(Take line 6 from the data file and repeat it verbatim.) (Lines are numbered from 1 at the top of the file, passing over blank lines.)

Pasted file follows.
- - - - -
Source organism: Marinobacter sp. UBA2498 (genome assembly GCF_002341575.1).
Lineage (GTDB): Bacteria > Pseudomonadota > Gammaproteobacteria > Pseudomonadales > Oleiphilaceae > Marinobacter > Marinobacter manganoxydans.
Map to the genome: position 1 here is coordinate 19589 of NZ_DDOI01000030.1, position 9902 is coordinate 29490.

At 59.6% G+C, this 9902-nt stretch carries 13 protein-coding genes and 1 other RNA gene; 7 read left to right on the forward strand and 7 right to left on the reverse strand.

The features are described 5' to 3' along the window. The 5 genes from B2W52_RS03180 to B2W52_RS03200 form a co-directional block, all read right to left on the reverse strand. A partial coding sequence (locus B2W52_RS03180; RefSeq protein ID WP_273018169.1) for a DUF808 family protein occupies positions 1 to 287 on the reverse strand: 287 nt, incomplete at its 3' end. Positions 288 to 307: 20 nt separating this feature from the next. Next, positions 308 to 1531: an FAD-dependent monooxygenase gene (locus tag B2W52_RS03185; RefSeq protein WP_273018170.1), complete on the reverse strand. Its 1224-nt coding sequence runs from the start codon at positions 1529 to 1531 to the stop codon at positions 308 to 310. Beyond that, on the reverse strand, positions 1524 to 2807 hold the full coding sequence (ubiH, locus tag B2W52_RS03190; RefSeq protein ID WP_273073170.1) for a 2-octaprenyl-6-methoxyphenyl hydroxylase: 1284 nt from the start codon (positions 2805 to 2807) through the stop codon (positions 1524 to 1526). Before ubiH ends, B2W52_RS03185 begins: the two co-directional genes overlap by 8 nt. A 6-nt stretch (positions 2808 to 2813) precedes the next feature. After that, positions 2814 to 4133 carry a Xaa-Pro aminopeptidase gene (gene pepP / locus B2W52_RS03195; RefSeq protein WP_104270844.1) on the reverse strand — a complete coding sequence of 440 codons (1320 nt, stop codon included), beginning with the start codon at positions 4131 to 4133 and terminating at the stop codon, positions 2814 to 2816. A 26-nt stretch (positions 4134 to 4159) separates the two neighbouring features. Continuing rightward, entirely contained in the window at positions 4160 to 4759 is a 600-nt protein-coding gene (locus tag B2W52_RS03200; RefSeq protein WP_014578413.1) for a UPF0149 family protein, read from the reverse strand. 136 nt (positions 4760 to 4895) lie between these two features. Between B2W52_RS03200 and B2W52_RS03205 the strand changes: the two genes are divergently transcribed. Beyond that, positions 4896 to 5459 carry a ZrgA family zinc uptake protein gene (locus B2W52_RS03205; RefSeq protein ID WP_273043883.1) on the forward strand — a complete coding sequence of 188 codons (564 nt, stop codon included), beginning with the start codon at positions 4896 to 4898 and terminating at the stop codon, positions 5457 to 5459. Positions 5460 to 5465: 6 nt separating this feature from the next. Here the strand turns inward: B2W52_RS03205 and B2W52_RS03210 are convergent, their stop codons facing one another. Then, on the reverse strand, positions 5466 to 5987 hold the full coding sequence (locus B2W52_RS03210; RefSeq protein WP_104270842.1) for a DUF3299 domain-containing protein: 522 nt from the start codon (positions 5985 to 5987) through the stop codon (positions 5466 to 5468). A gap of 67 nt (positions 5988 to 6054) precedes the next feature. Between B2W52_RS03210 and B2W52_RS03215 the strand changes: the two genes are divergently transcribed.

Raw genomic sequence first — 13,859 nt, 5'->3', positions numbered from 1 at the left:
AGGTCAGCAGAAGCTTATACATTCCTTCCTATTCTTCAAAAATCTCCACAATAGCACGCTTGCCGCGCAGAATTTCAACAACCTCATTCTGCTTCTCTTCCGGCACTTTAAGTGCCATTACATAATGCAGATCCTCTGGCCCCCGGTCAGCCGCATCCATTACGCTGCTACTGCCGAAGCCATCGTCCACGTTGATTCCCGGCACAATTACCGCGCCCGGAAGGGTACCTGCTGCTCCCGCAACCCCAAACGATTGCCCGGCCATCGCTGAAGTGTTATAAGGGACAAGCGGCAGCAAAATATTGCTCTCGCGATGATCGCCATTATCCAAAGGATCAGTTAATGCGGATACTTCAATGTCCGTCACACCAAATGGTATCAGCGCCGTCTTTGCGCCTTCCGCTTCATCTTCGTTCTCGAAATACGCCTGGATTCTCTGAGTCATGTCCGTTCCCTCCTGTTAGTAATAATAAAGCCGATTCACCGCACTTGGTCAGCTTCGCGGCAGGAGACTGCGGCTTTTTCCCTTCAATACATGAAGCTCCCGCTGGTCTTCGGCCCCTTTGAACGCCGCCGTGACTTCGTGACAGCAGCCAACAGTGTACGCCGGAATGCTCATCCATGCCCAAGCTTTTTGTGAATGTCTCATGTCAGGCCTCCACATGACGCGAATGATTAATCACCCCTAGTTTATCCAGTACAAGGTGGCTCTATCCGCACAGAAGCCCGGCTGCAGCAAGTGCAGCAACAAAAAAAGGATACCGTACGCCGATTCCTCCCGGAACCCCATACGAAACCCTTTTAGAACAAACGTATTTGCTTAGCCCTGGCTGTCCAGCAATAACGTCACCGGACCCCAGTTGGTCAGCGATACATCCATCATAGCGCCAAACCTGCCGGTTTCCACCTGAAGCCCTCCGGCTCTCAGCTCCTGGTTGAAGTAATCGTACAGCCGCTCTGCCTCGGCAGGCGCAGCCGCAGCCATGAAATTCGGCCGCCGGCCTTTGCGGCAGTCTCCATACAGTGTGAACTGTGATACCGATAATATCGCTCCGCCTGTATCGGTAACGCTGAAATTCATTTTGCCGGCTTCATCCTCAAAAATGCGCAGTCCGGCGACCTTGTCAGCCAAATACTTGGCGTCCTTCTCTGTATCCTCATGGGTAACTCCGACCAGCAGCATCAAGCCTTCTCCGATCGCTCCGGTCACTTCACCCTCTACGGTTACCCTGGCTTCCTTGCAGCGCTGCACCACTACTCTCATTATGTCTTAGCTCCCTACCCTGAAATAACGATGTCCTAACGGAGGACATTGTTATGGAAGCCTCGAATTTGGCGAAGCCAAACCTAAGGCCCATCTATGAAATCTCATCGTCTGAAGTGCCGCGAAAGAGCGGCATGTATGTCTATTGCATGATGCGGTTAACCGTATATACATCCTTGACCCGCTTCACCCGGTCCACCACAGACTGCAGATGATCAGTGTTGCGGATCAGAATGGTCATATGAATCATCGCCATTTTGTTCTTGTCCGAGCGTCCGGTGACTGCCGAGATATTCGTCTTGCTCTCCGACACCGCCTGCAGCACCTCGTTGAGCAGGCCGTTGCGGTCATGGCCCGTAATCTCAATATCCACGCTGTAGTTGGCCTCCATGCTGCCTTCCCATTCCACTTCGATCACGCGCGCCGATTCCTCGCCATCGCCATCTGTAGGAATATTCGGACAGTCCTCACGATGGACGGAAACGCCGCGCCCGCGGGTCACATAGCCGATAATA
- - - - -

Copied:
Raw genomic sequence first — 13,859 nt, 5'->3', positions numbered from 1 at the left: